Religious repression in China has nothing to do with the faiths involved. China does not oppress Buddhism in Tibet nor Islam in Xinjiang because of any qualms with their tenets. Nowhere is this more evident than in the persecution of the Falun Gong spiritual movement.
In the 1990s, Falun Gong was encouraged by the authorities, which hoped its principles would help combat corruption. But the relationship soured, and those practitioners who fell afoul of the powers that be bore the first lash of anger. Falun Gong practitioners say it was retaliation after some were hired to teach the faith to government employees, but declined to incorporate Chinese Communist Party (CCP) doctrines into their lectures.
Falun Gong practitioners misjudged the situation, and their ingenuousness proved fateful: Believing that a mistake had been made that should be brought to the government’s attention, an estimated 10,000 Falun Gong followers held a silent protest outside Zhongnanhai in April 1999, apparently taking the Chinese leadership by surprise.
Falun Gong practitioners may have believed that by demonstrating the principles that the CCP had earlier welcomed — truth, forbearance and compassion — they would win support. By instead launching an official, nationwide campaign of persecution two months later, it seems Beijing caught Falun Gong followers equally off guard.
Ten years later, protests by Falun Gong followers around the world — including in Taiwan — marked the 10th anniversary of that persecution on Monday. Two things were clear: China’s wrath toward Falun Gong has not subsided, nor has the commitment of Falun Gong followers to their beliefs. The two are locked in a struggle that shows no sign of ending.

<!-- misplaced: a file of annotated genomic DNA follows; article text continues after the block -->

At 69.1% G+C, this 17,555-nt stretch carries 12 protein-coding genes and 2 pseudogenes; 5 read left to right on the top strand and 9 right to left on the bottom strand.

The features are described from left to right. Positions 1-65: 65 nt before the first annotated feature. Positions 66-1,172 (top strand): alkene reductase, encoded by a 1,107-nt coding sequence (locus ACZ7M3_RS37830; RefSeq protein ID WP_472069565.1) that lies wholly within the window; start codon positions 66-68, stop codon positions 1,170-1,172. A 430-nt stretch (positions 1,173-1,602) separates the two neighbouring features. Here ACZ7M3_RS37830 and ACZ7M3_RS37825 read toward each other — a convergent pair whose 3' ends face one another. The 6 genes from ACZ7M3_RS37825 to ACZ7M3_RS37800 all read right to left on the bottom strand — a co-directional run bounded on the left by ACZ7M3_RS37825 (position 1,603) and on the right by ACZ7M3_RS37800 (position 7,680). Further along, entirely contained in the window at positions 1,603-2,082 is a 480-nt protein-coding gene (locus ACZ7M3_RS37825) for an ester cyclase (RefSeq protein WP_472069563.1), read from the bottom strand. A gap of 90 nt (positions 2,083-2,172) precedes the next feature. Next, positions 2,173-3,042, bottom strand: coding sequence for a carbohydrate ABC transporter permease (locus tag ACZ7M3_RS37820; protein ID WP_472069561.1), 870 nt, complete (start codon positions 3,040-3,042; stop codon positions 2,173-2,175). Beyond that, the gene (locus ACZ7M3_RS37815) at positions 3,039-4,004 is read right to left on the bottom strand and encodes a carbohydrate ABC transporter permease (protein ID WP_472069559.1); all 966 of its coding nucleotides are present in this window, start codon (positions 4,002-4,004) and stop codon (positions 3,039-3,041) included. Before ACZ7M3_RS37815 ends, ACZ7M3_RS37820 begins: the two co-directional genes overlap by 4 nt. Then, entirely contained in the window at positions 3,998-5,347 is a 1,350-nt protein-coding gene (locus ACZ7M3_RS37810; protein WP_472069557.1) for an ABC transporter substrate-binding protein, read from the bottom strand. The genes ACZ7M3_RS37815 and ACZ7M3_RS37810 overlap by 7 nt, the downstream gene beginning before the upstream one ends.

Falun Gong followers, as they sit cross-legged outside the world’s landmarks, embody China’s fear of peaceful protest. Their presence is a visual rebuttal to anyone who says China is improving its rights record, and a testimony to China’s ability to make enemies.
Falun Gong was apolitical from the start and its founder, who has retreated from the public eye, seems to have had no political ambitions. But now the CCP faces millions of devoted practitioners — by some estimates, tens of millions inside China alone. There is no sign that their ranks have fallen, no sign they are losing spirit. On the contrary, their resolve seems to have strengthened and the movement has spread across the globe, if not grown in numbers.
Their campaign has won over many independent voices, including China’s most renowned human rights lawyer, Gao Zhisheng (高智晟), and former Canadian lawmaker David Kilgour and lawyer David Matas, who together researched allegations of organ harvesting and wrote an influential report in 2006.
In the US, 62 members of Congress called on President Barack Obama this week to publicly condemn China’s crackdown on Falun Gong.
Whether the brutality and organ harvesting in China is as widespread as Falun Gong followers and some researchers claim is difficult to ascertain. But Obama, President Ma Ying-jeou (馬英九) and other leaders do not need to wait for a verdict. Persecution is taking place and Beijing has in no ambiguous terms vowed to exterminate Falun Gong. Governments must speak out.
The story of Falun Gong is one of betrayal, cruelty and above all, suffering. When it comes to the CCP, no one is more familiar with the fine line between being its friend or foe than the Falun Gong.
The intensity of the crackdown holds lessons for anyone who touts China’s peaceful rise. Beijing’s moves to constrain Falun Gong activities even in Hong Kong, where it is legal, are a warning to anyone who believes that China is capable of respecting democratic freedoms.
Taiwan, more than any country, has cause to heed these lessons and remain vigilant.
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